Scholars studying memory, literary tourism, and Byron all note the cooperation between author and audience at work in memorials--be it in terms of speech and response, hospitality and reception, or memory and forgetting. None, however, address the environment at Newstead as an agentic being involved with Byron's memorial legacy. Byron acknowledged multispecies beings as important actors in his eventual legacy. Through some of his early poems, we see the land under and around Newstead Abbey, as well as its nonhuman life, exercising agency and affecting Byron's memory. I limit my analysis to Byron's early poetry partly to trace how a younger, more earnest Byron relied on Romantic memory-building culture and partly to focus on the effects that Newstead had on Byron's legacy. My primary objects of study are the following poems: "On Leaving Newstead Abbey" (composed 1803), "To an Oak in the Garden of Newstead Abbey" (1807), "Elegy on Newstead Abbey" (1807), and "Inscription on the Monument of a Newfoundland Dog" (1808). Each of these addresses the Byrons' ancestral estate as an ecology which Byron imbued with poetic purpose, and the core location of his youthful legacy-building project. I address the poems in chronological order to show how Byron recruits and unites different voices to support his legacy. Focusing on Newstead in this sense sheds light on any number of related phenomena pertaining to Byronism, especially monuments, Byron's home, and other aspects of material culture that honored Byron's posthumous legacy. Given that, within years of writing these four poems, Byron would become known worldwide as the quintessential Romantic poet, his ancestral home, like other things and spaces that came to stand in for him, offers a highly useful and arguably paradigmatic case study. That it is not just a monument, but a composite being acting in and made up of literal and memorial ecosystems, suggests a kind of memorial agency or voice emerging from Newstead. This influence supports what Byron poetically speaks about and into Newstead and expands our notion of what effective memorials entail, effectively advocating for more and better study of environmental actors within reception studies.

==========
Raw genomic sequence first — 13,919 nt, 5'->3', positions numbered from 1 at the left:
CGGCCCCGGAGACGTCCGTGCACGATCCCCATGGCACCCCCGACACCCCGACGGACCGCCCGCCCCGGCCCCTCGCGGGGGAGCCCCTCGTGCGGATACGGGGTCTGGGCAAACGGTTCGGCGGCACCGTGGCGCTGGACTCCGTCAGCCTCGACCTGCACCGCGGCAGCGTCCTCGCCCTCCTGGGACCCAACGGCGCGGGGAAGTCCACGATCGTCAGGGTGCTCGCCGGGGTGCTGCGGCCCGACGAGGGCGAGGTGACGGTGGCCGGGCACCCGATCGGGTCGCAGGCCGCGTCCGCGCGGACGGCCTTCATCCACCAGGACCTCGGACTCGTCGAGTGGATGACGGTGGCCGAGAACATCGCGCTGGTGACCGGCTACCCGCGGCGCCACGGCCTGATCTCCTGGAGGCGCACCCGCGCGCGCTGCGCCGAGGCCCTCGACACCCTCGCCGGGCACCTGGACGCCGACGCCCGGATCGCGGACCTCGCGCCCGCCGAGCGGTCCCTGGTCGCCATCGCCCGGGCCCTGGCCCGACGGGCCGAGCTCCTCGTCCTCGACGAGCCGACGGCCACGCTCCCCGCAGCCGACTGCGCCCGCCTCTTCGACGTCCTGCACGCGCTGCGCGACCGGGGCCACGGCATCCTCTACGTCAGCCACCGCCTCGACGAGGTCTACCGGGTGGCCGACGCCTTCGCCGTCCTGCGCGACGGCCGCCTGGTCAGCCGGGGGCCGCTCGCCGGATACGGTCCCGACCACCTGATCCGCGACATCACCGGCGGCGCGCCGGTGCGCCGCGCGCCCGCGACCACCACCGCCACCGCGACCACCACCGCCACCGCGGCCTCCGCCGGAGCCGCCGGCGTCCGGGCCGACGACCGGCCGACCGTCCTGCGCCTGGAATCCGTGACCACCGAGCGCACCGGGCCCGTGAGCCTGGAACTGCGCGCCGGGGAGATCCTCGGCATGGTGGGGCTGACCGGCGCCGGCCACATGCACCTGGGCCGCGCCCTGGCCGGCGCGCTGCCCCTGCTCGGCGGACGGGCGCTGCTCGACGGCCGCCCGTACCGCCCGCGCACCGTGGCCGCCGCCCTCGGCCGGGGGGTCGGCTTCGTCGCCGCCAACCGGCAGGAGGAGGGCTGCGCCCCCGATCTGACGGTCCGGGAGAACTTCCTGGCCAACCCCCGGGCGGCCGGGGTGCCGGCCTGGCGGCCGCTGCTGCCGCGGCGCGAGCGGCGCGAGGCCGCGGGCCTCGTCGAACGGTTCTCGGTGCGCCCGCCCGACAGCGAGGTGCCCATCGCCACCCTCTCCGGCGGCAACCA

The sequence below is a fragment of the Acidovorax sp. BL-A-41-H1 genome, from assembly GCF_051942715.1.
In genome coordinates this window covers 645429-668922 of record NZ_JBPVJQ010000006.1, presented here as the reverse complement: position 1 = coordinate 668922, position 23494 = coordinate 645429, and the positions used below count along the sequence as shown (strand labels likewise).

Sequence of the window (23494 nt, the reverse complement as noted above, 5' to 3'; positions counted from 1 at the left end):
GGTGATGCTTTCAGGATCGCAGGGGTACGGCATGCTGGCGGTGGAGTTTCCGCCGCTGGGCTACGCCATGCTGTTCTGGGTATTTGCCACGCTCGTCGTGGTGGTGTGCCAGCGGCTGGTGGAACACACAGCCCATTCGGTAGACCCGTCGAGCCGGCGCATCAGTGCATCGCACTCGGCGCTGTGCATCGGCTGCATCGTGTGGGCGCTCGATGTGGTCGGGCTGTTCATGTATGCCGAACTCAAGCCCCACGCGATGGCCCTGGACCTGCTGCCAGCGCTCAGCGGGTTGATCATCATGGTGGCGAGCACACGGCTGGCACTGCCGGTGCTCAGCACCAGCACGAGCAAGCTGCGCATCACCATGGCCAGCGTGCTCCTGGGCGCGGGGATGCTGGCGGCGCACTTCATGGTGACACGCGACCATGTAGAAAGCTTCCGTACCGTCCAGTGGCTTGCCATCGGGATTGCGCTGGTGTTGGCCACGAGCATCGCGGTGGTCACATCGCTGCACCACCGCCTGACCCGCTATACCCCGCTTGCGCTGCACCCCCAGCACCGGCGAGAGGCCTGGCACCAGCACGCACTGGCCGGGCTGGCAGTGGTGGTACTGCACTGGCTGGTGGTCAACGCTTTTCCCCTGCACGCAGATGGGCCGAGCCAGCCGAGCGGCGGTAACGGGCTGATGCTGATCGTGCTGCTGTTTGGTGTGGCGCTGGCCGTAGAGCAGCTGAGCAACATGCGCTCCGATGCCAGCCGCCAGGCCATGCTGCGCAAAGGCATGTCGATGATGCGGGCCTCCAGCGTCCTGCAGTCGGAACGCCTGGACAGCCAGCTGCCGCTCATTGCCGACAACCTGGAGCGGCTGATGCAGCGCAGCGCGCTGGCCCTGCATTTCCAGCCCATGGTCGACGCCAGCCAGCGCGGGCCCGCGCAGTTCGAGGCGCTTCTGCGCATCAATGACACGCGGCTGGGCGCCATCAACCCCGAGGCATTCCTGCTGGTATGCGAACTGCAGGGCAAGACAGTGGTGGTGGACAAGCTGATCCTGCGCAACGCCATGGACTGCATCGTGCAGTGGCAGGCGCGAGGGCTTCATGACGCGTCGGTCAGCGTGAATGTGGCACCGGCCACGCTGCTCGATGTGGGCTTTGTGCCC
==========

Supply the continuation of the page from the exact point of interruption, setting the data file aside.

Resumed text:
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Humanities; English



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Lord Byron, posthumous reception, Newstead Abbey, memorial ecology, literary tourism, multispecies agency, performativity